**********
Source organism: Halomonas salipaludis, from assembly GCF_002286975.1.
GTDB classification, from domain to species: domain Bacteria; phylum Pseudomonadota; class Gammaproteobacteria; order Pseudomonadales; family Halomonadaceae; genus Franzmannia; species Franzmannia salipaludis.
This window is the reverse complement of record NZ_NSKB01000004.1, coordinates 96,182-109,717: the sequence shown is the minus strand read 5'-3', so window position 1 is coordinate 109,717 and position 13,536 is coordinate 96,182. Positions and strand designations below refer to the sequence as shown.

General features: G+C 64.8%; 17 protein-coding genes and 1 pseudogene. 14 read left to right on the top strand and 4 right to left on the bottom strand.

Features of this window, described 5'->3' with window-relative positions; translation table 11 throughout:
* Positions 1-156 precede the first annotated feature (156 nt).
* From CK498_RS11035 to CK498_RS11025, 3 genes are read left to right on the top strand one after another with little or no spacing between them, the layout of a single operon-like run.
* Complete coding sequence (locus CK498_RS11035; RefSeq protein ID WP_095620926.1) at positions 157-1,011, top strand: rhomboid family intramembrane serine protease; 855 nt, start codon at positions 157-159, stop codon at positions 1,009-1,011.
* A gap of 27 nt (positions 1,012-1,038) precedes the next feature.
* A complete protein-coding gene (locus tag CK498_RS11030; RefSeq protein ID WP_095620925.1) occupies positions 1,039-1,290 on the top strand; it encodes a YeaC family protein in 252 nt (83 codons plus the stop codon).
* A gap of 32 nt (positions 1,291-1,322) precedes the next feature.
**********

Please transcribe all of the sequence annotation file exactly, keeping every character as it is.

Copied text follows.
Source organism: Halomonas salipaludis, from assembly GCF_002286975.1.
GTDB classification, from domain to species: domain Bacteria; phylum Pseudomonadota; class Gammaproteobacteria; order Pseudomonadales; family Halomonadaceae; genus Franzmannia; species Franzmannia salipaludis.
This window is the reverse complement of record NZ_NSKB01000004.1, coordinates 96,182-109,717: the sequence shown is the minus strand read 5'-3', so window position 1 is coordinate 109,717 and position 13,536 is coordinate 96,182. Positions and strand designations below refer to the sequence as shown.

General features: G+C 64.8%; 17 protein-coding genes and 1 pseudogene. 14 read left to right on the top strand and 4 right to left on the bottom strand.

Features of this window, described 5'->3' with window-relative positions; translation table 11 throughout:
* Positions 1-156 precede the first annotated feature (156 nt).
* From CK498_RS11035 to CK498_RS11025, 3 genes are read left to right on the top strand one after another with little or no spacing between them, the layout of a single operon-like run.
* Complete coding sequence (locus CK498_RS11035; RefSeq protein ID WP_095620926.1) at positions 157-1,011, top strand: rhomboid family intramembrane serine protease; 855 nt, start codon at positions 157-159, stop codon at positions 1,009-1,011.
* A gap of 27 nt (positions 1,012-1,038) precedes the next feature.
* A complete protein-coding gene (locus tag CK498_RS11030; RefSeq protein ID WP_095620925.1) occupies positions 1,039-1,290 on the top strand; it encodes a YeaC family protein in 252 nt (83 codons plus the stop codon).
* A gap of 32 nt (positions 1,291-1,322) precedes the next feature.